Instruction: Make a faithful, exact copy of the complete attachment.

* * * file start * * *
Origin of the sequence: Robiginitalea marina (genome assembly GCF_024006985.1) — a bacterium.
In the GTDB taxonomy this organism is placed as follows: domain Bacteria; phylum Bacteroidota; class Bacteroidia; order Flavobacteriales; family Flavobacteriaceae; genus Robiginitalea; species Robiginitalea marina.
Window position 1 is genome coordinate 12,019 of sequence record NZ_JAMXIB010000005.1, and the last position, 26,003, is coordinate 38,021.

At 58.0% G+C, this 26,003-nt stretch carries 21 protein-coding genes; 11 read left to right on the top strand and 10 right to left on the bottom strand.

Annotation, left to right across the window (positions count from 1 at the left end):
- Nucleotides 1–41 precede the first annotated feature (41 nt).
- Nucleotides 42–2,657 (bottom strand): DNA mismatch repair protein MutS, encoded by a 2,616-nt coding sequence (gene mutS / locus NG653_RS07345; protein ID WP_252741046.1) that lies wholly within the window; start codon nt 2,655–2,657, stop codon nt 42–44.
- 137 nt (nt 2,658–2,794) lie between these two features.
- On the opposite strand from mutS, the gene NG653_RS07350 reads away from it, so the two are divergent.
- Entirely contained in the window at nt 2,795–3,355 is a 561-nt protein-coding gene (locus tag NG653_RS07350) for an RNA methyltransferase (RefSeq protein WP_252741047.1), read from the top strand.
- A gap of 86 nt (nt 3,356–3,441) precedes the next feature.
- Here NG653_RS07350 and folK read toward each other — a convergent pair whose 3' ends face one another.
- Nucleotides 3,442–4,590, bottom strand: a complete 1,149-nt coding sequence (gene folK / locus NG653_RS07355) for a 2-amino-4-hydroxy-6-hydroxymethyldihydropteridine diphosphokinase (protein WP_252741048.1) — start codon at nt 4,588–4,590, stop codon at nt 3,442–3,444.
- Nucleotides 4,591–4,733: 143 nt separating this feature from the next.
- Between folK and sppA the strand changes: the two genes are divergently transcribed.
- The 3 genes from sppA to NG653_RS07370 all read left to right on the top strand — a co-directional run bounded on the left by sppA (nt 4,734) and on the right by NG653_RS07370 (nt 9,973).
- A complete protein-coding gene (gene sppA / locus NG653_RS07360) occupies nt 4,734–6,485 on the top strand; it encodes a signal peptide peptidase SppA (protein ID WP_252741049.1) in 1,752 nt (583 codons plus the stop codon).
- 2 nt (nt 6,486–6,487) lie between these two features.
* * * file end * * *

Origin of the sequence: Robiginitalea marina (genome assembly GCF_024006985.1) — a bacterium.
In the GTDB taxonomy this organism is placed as follows: domain Bacteria; phylum Bacteroidota; class Bacteroidia; order Flavobacteriales; family Flavobacteriaceae; genus Robiginitalea; species Robiginitalea marina.
Window position 1 is genome coordinate 12,019 of sequence record NZ_JAMXIB010000005.1, and the last position, 26,003, is coordinate 38,021.

At 58.0% G+C, this 26,003-nt stretch carries 21 protein-coding genes; 11 read left to right on the top strand and 10 right to left on the bottom strand.

Annotation, left to right across the window (positions count from 1 at the left end):
- Nucleotides 1–41 precede the first annotated feature (41 nt).
- Nucleotides 42–2,657 (bottom strand): DNA mismatch repair protein MutS, encoded by a 2,616-nt coding sequence (gene mutS / locus NG653_RS07345; protein ID WP_252741046.1) that lies wholly within the window; start codon nt 2,655–2,657, stop codon nt 42–44.
- 137 nt (nt 2,658–2,794) lie between these two features.
- On the opposite strand from mutS, the gene NG653_RS07350 reads away from it, so the two are divergent.
- Entirely contained in the window at nt 2,795–3,355 is a 561-nt protein-coding gene (locus tag NG653_RS07350) for an RNA methyltransferase (RefSeq protein WP_252741047.1), read from the top strand.
- A gap of 86 nt (nt 3,356–3,441) precedes the next feature.
- Here NG653_RS07350 and folK read toward each other — a convergent pair whose 3' ends face one another.
- Nucleotides 3,442–4,590, bottom strand: a complete 1,149-nt coding sequence (gene folK / locus NG653_RS07355) for a 2-amino-4-hydroxy-6-hydroxymethyldihydropteridine diphosphokinase (protein WP_252741048.1) — start codon at nt 4,588–4,590, stop codon at nt 3,442–3,444.
- Nucleotides 4,591–4,733: 143 nt separating this feature from the next.
- Between folK and sppA the strand changes: the two genes are divergently transcribed.
- The 3 genes from sppA to NG653_RS07370 all read left to right on the top strand — a co-directional run bounded on the left by sppA (nt 4,734) and on the right by NG653_RS07370 (nt 9,973).
- A complete protein-coding gene (gene sppA / locus NG653_RS07360) occupies nt 4,734–6,485 on the top strand; it encodes a signal peptide peptidase SppA (protein ID WP_252741049.1) in 1,752 nt (583 codons plus the stop codon).
- 2 nt (nt 6,486–6,487) lie between these two features.